As I understand it, the President of the United States has an Attorney General (AG) that serves at the pleasure of the President. That means the President can fire the AG at any time. Can you take a look at Maine? Its legislature elects the AG and as I understand it, the AG has a special common law status as a constitutional officer.

The Governor of Maine is supposed to ensure that the laws are executed faithfully. Does he have power to do so when it comes to the department of the AG? I'm not only interested in the AG, but I am also interested in the assistant AGs who serve at the AG's pleasure. I assume that if the Governor can't fire the AG, then the Governor also can't fire any AAGs.

I'm trying to understand who is in charge.

Can the Governor of Maine fire the Attorney General? Otherwise the department of the AG seems like a 4th or 5th branch of government.

  • It's not for nothing that people say AG stands for "Aspiring Governor."
    – cpast
    Commented Apr 6, 2016 at 1:56

1 Answer 1


Article IX, Section 5 of the constitution says:

Removal by impeachment or address. Every person holding any civil office under this State, may be removed by impeachment, for misdemeanor in office; and every person holding any office, may be removed by the Governor on the address of both branches of the Legislature. But before such address shall pass either House, the causes of removal shall be stated and entered on the journal of the House in which it originated, and a copy thereof served on the person in office, that the person may be admitted to a hearing in that person's own defense.

This provides at least some mechanism for removing an AG. A subcomittee of the Judiciary Committee of the Maine Legislature reports here on the broader question of tenure of office. p. 5 opines that "Many members of the executive branch of Maine government hold their offices at the pleasure of the Governor and may be removed from office by the Governor's direction to vacate". p. 6 then holds that "For civil officers whose tenure is set by the Constitution, removal from office may only occur through impeachment or address," and the Attorney General is enumerated as one of those Constitutional Officers (referencing Article IX Section 11). The State of Maine web page says that there are three branches of government plus three constitutional officers (state, treasurer, AG) and one statutory officer, thus the AG is not part of the executive branch (and thus the AG does not serve at the pleasure of the Governor).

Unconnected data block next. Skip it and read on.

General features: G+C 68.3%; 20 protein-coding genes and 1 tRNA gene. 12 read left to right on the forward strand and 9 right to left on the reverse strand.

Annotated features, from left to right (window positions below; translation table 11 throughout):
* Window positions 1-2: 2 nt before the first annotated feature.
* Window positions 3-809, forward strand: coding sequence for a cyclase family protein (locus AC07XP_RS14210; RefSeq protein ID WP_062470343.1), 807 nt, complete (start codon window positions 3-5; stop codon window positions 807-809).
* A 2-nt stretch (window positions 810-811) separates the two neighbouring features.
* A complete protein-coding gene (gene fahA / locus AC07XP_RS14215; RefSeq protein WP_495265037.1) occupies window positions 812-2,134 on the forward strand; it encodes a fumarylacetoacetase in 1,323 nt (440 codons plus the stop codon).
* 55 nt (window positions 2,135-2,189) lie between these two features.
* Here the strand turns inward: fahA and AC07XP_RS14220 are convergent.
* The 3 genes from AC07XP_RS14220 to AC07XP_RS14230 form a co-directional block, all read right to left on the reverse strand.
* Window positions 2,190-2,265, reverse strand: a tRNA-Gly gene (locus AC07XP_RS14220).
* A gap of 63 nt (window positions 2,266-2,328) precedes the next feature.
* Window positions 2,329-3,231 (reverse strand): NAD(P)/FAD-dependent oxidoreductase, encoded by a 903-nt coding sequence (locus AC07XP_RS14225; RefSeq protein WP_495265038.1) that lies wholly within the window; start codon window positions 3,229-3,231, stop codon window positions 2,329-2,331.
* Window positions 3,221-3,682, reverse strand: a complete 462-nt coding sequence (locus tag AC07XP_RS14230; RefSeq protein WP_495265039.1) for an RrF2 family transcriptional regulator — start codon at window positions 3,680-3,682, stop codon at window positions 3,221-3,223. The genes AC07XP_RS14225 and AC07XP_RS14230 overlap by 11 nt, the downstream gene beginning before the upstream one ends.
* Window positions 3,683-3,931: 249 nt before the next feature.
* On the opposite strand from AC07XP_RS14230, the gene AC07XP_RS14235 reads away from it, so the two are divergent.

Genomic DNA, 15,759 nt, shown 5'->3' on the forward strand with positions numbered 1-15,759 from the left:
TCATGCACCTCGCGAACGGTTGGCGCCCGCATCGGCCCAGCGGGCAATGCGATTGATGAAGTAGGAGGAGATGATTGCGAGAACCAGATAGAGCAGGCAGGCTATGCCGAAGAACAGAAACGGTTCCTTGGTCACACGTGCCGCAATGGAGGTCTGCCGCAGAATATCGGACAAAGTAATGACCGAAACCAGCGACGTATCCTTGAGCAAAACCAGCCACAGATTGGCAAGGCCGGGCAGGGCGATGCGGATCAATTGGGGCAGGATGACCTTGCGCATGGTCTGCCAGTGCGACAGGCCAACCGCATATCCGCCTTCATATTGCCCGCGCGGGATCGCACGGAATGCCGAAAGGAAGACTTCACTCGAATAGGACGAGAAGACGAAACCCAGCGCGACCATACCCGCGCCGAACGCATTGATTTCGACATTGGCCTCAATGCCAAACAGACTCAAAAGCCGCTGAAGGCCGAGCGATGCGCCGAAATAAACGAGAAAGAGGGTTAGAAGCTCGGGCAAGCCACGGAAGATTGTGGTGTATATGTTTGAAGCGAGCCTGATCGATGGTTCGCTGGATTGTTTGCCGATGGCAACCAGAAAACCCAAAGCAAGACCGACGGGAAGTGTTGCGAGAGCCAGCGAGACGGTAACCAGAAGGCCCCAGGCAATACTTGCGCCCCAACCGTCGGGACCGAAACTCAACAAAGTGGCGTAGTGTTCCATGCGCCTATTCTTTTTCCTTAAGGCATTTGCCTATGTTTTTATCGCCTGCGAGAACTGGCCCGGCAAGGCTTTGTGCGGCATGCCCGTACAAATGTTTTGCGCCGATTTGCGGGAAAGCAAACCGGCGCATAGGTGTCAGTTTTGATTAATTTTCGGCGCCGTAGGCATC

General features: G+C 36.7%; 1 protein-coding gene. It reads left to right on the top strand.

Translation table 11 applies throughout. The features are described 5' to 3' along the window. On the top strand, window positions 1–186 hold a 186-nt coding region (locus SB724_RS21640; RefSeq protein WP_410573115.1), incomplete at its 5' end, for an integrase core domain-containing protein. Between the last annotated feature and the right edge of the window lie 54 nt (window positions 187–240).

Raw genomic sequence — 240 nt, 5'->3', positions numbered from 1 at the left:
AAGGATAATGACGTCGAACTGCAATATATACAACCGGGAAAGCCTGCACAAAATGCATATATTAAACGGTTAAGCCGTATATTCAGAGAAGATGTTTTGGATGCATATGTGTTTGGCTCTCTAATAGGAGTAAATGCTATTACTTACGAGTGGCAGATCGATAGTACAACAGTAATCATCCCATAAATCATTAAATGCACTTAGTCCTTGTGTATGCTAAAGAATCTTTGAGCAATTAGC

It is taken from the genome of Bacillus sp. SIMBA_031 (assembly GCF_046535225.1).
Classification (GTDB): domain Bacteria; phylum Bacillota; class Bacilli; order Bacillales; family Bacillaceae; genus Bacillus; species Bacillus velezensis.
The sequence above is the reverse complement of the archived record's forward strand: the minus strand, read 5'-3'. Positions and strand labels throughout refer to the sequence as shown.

• Can I get you to comment or point me towards any philosophical works talking about the merits of such an architecture vs the architecture of the federal government?
    – Mr. A
    Commented Apr 6, 2016 at 13:25
  • My comment is that a main function of an AG is to provide legal advice to the government, not just implement the policies of the executive branch. That motivates a degree of autonomy for the AG. The US AG is not a constitutional officer, which I think follows from anti-federalist sentiment at the time, but Congress opted to create an AG that is primarily beholding to the president (Judiciary Act 1789). Maine seems to not have gone that direction.
    – user6726
    Commented Apr 6, 2016 at 15:36

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